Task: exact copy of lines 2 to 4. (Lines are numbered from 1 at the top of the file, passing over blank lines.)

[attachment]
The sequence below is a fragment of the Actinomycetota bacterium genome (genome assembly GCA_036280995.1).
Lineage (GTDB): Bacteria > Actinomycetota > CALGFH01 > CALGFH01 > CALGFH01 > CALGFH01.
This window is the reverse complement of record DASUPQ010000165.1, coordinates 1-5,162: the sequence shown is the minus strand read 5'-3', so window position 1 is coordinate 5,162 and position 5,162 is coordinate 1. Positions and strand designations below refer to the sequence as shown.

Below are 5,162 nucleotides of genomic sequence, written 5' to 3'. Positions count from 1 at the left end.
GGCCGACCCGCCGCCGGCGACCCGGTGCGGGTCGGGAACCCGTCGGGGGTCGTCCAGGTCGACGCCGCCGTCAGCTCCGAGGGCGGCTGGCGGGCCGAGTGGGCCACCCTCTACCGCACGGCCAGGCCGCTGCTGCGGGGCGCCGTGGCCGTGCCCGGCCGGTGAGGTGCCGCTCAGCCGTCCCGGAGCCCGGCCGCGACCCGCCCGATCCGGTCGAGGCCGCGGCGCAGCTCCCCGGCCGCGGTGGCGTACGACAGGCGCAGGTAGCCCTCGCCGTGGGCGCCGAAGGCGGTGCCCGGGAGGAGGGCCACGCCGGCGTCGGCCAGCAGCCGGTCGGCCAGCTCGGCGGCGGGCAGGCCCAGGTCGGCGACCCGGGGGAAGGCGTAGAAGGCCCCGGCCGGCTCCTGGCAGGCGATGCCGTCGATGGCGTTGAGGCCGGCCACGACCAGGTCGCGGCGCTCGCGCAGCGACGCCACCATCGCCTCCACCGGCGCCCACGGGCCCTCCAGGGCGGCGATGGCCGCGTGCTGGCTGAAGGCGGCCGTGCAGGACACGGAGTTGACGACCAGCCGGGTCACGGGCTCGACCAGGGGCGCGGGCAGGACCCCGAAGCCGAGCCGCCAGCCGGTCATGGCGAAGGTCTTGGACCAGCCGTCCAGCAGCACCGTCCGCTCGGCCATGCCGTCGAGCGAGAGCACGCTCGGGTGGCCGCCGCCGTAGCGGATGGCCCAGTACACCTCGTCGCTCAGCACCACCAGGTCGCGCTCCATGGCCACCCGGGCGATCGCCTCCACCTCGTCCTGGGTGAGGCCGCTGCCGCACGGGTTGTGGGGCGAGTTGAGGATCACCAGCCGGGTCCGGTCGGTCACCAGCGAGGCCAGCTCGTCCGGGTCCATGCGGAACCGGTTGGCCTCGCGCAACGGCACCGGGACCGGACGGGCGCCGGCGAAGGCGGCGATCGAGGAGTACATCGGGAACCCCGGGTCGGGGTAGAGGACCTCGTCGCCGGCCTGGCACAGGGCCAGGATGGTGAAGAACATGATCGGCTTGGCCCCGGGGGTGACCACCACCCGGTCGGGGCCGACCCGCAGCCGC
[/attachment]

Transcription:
Lineage (GTDB): Bacteria > Actinomycetota > CALGFH01 > CALGFH01 > CALGFH01 > CALGFH01.
This window is the reverse complement of record DASUPQ010000165.1, coordinates 1-5,162: the sequence shown is the minus strand read 5'-3', so window position 1 is coordinate 5,162 and position 5,162 is coordinate 1. Positions and strand designations below refer to the sequence as shown.

Below are 5,162 nucleotides of genomic sequence, written 5' to 3'. Positions count from 1 at the left end.